Car jacks are used to lift a portion of a vehicle for simple repairs such as changing a tire. Larger jacks can lift the front or back end of a car for more complex repairs. Professional-quality jacks are sometimes used in auto repair shops to lift vehicles, or in car parks to store cars. These devices are also referred to as car lifts.
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Scissor Car Jacks
A scissor car jack is a device constructed with a cross-hatch mechanism, much like a scissor, to lift up a car for repair or storage. It typically works in just a vertical manner. The jack opens and folds closed, applying pressure to the bottom supports along the crossed pattern to move the lift. Scissors car jacks come with many new vehicles since they're portable and can be stored in a car boot. When closed, they have a diamond shape. Scissor jacks may have motorised controls to lift a heavier vehicle, such as a camper or RV. The largest scissors jacks lift and store cars in makeshift car parks. For example, the Carparx Vehicle Parking and Storage system by Titan Worldwide is 94 inches wide and 228 inches long and can lift up to 3175kg. The lift is powered by a hydraulic pack and accompanying controls.
Air-Powered Car Jacks
Vehicle owners without enough muscle to work a scissor jack can use an air-powered jack lift. These devices use compressed air to lift up a vehicle The pallet is placed under the rear wheels --- or other lifting point --- and then the user works an air-control valve to lift the car to the desired height. Air jacks range from a 1.25-ton bumper jack to an axle air jack than cam lift up to 22 tons. The exhaust air jack, a newer version of this type of lift, contains a hose that attaches to the exhaust pipe to fill up a balloon placed underneath the car with air. This can lift up a 3-ton car for up to 45 minutes.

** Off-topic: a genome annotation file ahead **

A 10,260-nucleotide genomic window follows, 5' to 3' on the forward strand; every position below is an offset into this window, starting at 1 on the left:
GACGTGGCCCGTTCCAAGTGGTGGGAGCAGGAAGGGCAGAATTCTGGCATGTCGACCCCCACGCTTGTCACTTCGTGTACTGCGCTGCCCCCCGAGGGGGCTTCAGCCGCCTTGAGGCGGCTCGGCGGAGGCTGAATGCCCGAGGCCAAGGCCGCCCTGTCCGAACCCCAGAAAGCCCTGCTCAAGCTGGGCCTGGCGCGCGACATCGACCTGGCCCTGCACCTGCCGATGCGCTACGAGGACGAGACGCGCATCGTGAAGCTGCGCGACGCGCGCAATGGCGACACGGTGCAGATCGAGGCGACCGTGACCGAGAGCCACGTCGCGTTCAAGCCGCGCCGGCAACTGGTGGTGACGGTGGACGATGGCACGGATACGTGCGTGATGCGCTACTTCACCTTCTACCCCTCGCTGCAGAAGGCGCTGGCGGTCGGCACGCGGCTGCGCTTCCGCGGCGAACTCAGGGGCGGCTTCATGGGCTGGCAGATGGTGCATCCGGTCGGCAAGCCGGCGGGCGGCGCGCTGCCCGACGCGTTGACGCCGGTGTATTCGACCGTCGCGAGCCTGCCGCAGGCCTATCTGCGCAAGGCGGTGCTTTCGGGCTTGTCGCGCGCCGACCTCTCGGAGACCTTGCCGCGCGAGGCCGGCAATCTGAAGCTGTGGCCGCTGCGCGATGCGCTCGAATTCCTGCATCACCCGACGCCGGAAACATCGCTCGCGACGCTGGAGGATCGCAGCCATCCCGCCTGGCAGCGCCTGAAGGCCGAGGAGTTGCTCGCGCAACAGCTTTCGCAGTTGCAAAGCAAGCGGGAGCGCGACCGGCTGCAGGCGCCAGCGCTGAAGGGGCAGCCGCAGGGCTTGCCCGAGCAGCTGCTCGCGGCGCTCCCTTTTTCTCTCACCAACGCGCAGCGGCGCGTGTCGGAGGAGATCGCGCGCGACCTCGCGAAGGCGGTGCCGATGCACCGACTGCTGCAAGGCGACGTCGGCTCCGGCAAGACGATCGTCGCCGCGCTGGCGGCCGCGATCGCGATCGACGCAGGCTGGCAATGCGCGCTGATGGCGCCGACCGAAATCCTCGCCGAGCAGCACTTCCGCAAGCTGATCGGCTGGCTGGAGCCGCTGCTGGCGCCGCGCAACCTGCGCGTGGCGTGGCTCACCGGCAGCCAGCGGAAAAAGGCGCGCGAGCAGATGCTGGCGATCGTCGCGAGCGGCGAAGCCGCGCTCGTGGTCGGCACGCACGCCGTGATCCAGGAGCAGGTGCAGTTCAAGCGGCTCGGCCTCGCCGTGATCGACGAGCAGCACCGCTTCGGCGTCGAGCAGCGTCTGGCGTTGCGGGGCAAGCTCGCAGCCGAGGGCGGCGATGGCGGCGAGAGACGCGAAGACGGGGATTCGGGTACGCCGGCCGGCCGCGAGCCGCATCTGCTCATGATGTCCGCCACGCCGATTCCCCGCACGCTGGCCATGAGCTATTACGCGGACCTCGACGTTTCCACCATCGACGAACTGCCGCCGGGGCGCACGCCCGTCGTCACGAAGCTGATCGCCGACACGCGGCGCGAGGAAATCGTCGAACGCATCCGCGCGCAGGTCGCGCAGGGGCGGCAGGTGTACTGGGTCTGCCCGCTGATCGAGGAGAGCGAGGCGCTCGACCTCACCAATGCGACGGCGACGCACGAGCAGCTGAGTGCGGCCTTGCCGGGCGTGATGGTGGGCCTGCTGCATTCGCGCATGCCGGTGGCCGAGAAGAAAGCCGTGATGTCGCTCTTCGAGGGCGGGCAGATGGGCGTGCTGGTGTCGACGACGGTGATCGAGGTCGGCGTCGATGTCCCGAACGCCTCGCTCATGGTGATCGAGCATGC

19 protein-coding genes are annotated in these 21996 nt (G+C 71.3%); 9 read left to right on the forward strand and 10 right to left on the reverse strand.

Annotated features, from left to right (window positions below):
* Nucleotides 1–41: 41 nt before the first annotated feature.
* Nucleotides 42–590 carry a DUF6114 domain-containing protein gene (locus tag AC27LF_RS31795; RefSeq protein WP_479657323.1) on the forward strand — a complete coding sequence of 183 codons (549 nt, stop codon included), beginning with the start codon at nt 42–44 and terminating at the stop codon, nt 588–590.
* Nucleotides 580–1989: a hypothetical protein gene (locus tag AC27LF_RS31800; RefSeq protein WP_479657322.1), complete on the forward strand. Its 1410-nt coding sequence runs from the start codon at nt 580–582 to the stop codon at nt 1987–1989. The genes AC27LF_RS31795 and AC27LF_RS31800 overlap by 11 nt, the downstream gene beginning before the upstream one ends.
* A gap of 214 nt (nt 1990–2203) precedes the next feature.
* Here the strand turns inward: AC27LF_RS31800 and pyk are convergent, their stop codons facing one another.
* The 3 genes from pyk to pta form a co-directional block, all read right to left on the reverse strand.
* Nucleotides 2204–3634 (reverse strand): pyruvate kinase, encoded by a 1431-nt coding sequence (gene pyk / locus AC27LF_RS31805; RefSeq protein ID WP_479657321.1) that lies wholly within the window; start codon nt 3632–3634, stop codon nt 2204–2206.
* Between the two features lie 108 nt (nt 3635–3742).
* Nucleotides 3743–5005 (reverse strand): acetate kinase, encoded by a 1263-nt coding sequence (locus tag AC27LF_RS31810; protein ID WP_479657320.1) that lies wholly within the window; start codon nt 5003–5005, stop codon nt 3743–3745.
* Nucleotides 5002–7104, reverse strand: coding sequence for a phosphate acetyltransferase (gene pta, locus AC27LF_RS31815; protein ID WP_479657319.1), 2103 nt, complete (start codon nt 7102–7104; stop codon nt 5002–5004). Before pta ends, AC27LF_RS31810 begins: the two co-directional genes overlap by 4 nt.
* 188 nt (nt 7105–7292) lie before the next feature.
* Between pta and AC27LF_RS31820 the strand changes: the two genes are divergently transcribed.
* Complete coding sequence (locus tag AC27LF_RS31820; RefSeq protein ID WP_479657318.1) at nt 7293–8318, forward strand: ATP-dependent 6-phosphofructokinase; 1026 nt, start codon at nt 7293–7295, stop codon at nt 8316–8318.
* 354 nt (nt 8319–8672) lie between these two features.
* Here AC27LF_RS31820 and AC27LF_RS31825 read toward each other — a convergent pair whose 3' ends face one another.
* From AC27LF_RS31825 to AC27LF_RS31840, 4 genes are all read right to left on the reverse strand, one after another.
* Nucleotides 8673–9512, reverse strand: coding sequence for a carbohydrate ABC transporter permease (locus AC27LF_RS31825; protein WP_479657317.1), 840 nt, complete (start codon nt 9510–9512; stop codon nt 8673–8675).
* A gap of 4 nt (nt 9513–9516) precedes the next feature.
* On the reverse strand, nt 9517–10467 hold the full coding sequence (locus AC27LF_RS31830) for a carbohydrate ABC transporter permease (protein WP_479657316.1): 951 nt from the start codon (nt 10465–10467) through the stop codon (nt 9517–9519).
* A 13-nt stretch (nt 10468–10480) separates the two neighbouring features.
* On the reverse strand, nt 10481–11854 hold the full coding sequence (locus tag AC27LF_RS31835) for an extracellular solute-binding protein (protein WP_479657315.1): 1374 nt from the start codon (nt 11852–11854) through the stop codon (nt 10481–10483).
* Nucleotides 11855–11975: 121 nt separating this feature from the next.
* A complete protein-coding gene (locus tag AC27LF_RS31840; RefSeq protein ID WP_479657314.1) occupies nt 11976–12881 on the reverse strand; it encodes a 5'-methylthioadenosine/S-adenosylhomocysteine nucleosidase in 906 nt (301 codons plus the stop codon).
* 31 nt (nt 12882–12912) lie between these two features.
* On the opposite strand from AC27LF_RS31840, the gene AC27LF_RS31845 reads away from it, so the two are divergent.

Consisting of two cylinders --- one containing fluid and another with a large piston to lift a vehicle --- a hydraulic jack raises cars using a "pulley" type system. The user presses upward on a hand lever to pump fluid from a pipe into the small cylinder. When the user turns the lever down, the fluid moves into the main cylinder. A valve stops the fluid from returning to the small or "pumping" cylinder. By turning a second, or release valve, liquid leaves the main cylinder and returns to the smaller one. One type of hydraulic jack, a bottle jack, which is shaped like a soda bottle, uses a screw top that extends up to nine inches. The valve on the bottom of the jack must be turned clockwise until it is shut for the ram (extension rod) to work. To retract the extension rod, turn the valve counterclockwise, ensuring that there's no weight left on the bottle jack. Otherwise, you may be injured. A bottle jack can lift anywhere from 8 to 50 tons, despite its small size.
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